But here we are, in August, 2010, and not only have the Mets become irrelevant once again, but the fans AND the media continue to talk about the past, and harp on the past as well.Like duh! See everbody?! It's not that the Mets suck, it's their attitudes!! It's not that the other teams SCORES MORE RUNS THAN US MOST OF THE TIME. Let's just fix those attitudes.
It’s not either the media’s or the fans’ fault, as the Mets themselves have not given anyone a reason to forget about what has happened – to the contrary, we continue to get beaten up by the losing, and the distractions, and the bad attitudes – all of which seem to stem from Beltran’s strikeout almost four years ago and serve as constant reminders of what this organization has been through and put us through over recent years.
The simple fact is this – it’s up to the Mets, and ONLY the Mets to make the past the past. Right now, the past is very much a part of the present, ranging from their productivity on the field, to their collective attitudes in the front office, dugout and clubhouse. The only cure for that is to not rely on history and to not rely on hope for success, because those two elements are haunting them and killing them at this very hour, as McCarron clearly points out.
The Mets have to find a way to re-discover what made this franchise so promising in 2005 and 2006, and bring in the necessary people to restore that promise – whether it’s a manager, General Manager, coach or player, or all of those combined. And even if they do that, I don’t think it stops there – it’s a change in team building philosophy from the depths of the minor leagues all the way to Citi Field, developing a plan for success, and applying that plan to each and every employee they hire into the organization, and ultimately just put the pedal to the metal and win.
Until the Mets acknowledge this problem and stick those two parts together, the past will always be attached to the present.
Then, we have to discover whatever it was that made us successful in 2005 and 2006, and just DO IT AGAIN. Why didn't we think of that? Why didn't the Mets just repeat the formula of those successful seasons? We must be SO DUMB. To think, all this time, the Mets brass had no interest in putting those parts together, and instead chose to be stupid and suck!
Sarcasm aside, is this for real? I don't know whether I should just ignore it or feel insulted that - of all the really good, insightful research and writing that there is online - this is the stuff which is considered content on the most widely read baseball blog in the universe.
According to their counter, Metsblog had EIGHTY THOUSAND VISITORS YESTERDAY. Eighty thousand. To put it in perspective, that's the approximate attendance of 2.5 actual real life Mets games. The influence that Metsblog wields among the fanbase is enormous.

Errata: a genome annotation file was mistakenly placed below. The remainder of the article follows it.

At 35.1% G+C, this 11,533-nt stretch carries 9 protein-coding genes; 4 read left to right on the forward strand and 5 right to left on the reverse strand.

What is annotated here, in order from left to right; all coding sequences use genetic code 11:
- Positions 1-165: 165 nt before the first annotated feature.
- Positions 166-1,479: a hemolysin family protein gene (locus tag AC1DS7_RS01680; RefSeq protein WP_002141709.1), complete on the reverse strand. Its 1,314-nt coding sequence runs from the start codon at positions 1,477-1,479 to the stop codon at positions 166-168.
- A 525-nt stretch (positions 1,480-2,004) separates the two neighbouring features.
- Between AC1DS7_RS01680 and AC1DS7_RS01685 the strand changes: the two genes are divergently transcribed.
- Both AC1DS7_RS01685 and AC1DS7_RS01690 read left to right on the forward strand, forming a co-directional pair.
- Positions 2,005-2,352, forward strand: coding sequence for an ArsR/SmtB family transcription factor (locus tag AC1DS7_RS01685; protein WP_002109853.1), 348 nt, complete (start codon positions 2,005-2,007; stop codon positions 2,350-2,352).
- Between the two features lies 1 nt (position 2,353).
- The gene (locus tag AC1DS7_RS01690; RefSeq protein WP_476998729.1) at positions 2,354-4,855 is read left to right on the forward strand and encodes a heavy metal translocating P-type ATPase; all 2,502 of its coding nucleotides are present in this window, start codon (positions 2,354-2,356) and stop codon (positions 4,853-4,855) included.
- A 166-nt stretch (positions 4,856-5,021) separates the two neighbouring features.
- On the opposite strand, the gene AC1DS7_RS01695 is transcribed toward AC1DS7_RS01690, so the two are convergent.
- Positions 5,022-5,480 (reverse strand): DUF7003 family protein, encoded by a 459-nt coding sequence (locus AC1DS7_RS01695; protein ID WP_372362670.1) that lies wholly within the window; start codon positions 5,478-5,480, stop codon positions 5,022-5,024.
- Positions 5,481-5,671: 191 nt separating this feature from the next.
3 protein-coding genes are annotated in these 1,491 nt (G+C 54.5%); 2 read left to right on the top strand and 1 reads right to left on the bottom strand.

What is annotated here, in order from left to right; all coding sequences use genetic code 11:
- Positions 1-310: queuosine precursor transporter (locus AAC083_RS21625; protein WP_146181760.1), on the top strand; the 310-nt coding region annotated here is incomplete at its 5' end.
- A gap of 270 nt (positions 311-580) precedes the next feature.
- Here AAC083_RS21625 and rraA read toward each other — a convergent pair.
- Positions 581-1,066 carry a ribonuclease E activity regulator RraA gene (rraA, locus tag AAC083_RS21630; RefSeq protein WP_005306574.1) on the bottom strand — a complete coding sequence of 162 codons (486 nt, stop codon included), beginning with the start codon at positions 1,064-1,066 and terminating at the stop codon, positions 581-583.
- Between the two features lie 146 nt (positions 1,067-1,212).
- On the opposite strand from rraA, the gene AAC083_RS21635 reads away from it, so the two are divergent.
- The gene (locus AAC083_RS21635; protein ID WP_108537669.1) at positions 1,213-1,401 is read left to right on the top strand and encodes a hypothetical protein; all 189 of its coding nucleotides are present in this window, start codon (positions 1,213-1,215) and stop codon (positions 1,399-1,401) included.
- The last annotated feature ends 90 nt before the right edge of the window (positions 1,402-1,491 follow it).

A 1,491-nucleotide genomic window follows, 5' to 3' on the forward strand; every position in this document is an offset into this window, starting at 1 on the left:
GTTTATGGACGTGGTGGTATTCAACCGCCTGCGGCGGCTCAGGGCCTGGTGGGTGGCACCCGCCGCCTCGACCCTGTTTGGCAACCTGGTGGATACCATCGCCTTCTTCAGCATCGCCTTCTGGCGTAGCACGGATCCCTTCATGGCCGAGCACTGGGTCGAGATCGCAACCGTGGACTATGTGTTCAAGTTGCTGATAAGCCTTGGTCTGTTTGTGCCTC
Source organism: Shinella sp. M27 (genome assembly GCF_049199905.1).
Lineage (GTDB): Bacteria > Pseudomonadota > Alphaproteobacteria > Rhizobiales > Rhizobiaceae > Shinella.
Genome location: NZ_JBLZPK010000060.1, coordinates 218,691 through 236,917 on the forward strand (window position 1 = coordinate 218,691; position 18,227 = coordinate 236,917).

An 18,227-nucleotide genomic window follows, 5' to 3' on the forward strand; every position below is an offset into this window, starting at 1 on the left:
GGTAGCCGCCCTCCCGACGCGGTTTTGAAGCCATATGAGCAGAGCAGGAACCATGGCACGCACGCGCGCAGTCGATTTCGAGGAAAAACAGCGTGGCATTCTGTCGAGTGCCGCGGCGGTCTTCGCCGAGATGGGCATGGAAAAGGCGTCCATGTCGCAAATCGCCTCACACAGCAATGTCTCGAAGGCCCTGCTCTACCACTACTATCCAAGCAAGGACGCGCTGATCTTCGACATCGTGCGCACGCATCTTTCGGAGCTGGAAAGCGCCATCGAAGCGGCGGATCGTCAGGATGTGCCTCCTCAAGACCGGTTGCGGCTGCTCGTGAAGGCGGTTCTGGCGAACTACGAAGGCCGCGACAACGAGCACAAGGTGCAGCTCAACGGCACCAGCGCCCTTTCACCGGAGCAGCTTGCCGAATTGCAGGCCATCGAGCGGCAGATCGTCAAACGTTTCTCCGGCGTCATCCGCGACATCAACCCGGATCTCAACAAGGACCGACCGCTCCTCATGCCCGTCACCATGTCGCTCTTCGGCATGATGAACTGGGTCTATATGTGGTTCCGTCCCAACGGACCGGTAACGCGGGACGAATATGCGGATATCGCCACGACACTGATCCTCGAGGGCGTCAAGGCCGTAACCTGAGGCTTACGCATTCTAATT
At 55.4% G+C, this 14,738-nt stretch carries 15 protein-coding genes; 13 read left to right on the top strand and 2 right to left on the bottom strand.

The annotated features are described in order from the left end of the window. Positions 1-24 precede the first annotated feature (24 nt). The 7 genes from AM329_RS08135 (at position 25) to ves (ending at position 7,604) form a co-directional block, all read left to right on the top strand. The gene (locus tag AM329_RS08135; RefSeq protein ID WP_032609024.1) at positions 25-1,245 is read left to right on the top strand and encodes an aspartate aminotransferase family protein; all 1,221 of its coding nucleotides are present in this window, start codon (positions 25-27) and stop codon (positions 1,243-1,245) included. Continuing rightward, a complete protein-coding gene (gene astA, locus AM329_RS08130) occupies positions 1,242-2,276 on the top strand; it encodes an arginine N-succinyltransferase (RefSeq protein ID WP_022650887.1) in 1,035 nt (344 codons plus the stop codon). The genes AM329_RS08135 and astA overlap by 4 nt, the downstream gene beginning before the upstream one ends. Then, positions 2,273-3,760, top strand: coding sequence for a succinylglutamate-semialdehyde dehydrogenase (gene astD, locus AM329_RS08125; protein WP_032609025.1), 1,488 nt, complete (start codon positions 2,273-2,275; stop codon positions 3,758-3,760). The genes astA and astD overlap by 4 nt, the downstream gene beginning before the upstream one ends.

Do you think it's a coincidence that Mets fans over the last five years have become a caricature of themselves? That everyone, both baseball fans and otherwise, see the Mets as a snake-bitten, whiny, neurotic, dysfunctional, second-rate organization? The content of the official sanctioned home of the Mets would indicate as much.
Listen, I think everyone has as much right as anyone else to write, to be read, to get feedback, and to contribute to an interesting discussion on the team that we all collectively enjoy to watch play baseball. But the above linked article is just ... the opinion of one dude. It amounts to nothing more than speculation from a source with exactly as much credibility as any nice guy you might meet in a bar or who might call into WFAN at 3 in the morning.
With sites out there like Amazin Avenue, Metstradamus, Hot Foot, and otherwise, all churning out excellent insightful content day after day -- why is the above article the one which gets posted in a place of such influence?
And what is that impact of it as far as local and national media -- is it that far out to think it might even affect the team directly? Remember, one link to an article about the Mets payroll scenario for 2011 seems to have resulted in an avalanche of articles in the last few days about the future.
What responsibility does Metsblog have, knowing the breadth of its readership, to ensure that its own content doesn't make matters worse? Should it report the news in an unbiased fashion like a media outlet? Should it function as a wholly-owned subsidiary of SNY and perhaps paint a rosier picture? Does it as an entity owe anything to anyone at all?
UPDATE: August 16th, 1:20PM:
Based on some reader response, I just want to be clear here: I don't hate Metsblog. I actually like Metsblog. I think it's a great source of information, I think Matt works very hard on it, and I think they do a great service by linking to things that people might not otherwise see. I think they do a good job and that Matt in particular does his best to educate himself as he goes along.
With that said, I stand by what I wrote above. Metsblog is great, but it occupies a very interesting and unique niche -- it's a very widely read blog. Is it as influential as I think it is? Does it have a responsibility to report fairly and accurately as opposed to with an angle? Does it have a responsibility to provide quality content rather than speculation?
By all accounts, Michael Baron is a good guy. I love his pictures. I know he's a fan. I just find myself wondering whether content like the above-linked post belongs in such a prominent place in media.